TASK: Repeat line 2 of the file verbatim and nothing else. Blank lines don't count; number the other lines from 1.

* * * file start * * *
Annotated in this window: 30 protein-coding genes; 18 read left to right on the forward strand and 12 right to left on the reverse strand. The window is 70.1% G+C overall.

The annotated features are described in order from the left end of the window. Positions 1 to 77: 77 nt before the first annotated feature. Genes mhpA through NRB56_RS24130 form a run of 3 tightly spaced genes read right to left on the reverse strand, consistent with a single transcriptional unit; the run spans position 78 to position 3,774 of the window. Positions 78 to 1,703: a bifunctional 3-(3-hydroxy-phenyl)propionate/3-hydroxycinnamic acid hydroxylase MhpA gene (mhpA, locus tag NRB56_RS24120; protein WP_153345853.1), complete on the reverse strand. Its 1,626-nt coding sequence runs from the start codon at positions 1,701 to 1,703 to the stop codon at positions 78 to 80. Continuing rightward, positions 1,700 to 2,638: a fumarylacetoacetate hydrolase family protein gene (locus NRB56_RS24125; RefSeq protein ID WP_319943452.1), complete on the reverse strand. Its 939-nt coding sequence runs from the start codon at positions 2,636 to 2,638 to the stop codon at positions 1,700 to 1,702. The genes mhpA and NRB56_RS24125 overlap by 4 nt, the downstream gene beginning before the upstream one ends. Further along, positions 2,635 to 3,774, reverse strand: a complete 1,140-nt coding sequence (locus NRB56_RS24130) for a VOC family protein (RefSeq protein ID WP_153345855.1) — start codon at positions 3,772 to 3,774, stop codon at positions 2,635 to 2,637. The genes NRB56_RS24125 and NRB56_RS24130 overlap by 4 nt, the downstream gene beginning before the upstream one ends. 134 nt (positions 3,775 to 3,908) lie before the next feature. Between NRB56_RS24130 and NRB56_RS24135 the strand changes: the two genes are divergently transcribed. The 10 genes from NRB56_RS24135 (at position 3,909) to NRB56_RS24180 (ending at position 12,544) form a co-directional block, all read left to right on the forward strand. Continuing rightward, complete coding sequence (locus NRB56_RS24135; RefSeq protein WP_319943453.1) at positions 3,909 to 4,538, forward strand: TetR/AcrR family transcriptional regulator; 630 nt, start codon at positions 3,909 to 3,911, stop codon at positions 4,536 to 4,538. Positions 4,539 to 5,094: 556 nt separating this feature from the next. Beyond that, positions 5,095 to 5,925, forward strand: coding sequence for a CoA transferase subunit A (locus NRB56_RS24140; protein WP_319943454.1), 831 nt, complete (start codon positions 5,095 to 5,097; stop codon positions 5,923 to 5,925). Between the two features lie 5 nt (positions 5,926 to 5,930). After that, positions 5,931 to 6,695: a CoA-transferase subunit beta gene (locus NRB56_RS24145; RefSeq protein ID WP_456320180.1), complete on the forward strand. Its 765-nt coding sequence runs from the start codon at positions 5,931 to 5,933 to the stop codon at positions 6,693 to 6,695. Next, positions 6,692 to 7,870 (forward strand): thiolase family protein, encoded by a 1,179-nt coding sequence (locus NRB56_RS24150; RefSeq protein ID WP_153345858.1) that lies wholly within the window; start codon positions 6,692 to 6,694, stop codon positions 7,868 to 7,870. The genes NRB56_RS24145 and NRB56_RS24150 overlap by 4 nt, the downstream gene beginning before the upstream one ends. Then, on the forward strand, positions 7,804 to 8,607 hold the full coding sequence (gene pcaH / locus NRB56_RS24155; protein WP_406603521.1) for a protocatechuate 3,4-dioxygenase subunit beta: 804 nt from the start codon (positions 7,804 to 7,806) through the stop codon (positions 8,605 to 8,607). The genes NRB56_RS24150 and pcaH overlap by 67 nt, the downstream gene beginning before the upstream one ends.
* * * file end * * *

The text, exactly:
The annotated features are described in order from the left end of the window. Positions 1 to 77: 77 nt before the first annotated feature. Genes mhpA through NRB56_RS24130 form a run of 3 tightly spaced genes read right to left on the reverse strand, consistent with a single transcriptional unit; the run spans position 78 to position 3,774 of the window. Positions 78 to 1,703: a bifunctional 3-(3-hydroxy-phenyl)propionate/3-hydroxycinnamic acid hydroxylase MhpA gene (mhpA, locus tag NRB56_RS24120; protein WP_153345853.1), complete on the reverse strand. Its 1,626-nt coding sequence runs from the start codon at positions 1,701 to 1,703 to the stop codon at positions 78 to 80. Continuing rightward, positions 1,700 to 2,638: a fumarylacetoacetate hydrolase family protein gene (locus NRB56_RS24125; RefSeq protein ID WP_319943452.1), complete on the reverse strand. Its 939-nt coding sequence runs from the start codon at positions 2,636 to 2,638 to the stop codon at positions 1,700 to 1,702. The genes mhpA and NRB56_RS24125 overlap by 4 nt, the downstream gene beginning before the upstream one ends. Further along, positions 2,635 to 3,774, reverse strand: a complete 1,140-nt coding sequence (locus NRB56_RS24130) for a VOC family protein (RefSeq protein ID WP_153345855.1) — start codon at positions 3,772 to 3,774, stop codon at positions 2,635 to 2,637. The genes NRB56_RS24125 and NRB56_RS24130 overlap by 4 nt, the downstream gene beginning before the upstream one ends. 134 nt (positions 3,775 to 3,908) lie before the next feature. Between NRB56_RS24130 and NRB56_RS24135 the strand changes: the two genes are divergently transcribed. The 10 genes from NRB56_RS24135 (at position 3,909) to NRB56_RS24180 (ending at position 12,544) form a co-directional block, all read left to right on the forward strand. Continuing rightward, complete coding sequence (locus NRB56_RS24135; RefSeq protein WP_319943453.1) at positions 3,909 to 4,538, forward strand: TetR/AcrR family transcriptional regulator; 630 nt, start codon at positions 3,909 to 3,911, stop codon at positions 4,536 to 4,538. Positions 4,539 to 5,094: 556 nt separating this feature from the next. Beyond that, positions 5,095 to 5,925, forward strand: coding sequence for a CoA transferase subunit A (locus NRB56_RS24140; protein WP_319943454.1), 831 nt, complete (start codon positions 5,095 to 5,097; stop codon positions 5,923 to 5,925). Between the two features lie 5 nt (positions 5,926 to 5,930). After that, positions 5,931 to 6,695: a CoA-transferase subunit beta gene (locus NRB56_RS24145; RefSeq protein ID WP_456320180.1), complete on the forward strand. Its 765-nt coding sequence runs from the start codon at positions 5,931 to 5,933 to the stop codon at positions 6,693 to 6,695. Next, positions 6,692 to 7,870 (forward strand): thiolase family protein, encoded by a 1,179-nt coding sequence (locus NRB56_RS24150; RefSeq protein ID WP_153345858.1) that lies wholly within the window; start codon positions 6,692 to 6,694, stop codon positions 7,868 to 7,870. The genes NRB56_RS24145 and NRB56_RS24150 overlap by 4 nt, the downstream gene beginning before the upstream one ends. Then, on the forward strand, positions 7,804 to 8,607 hold the full coding sequence (gene pcaH / locus NRB56_RS24155; protein WP_406603521.1) for a protocatechuate 3,4-dioxygenase subunit beta: 804 nt from the start codon (positions 7,804 to 7,806) through the stop codon (positions 8,605 to 8,607). The genes NRB56_RS24150 and pcaH overlap by 67 nt, the downstream gene beginning before the upstream one ends.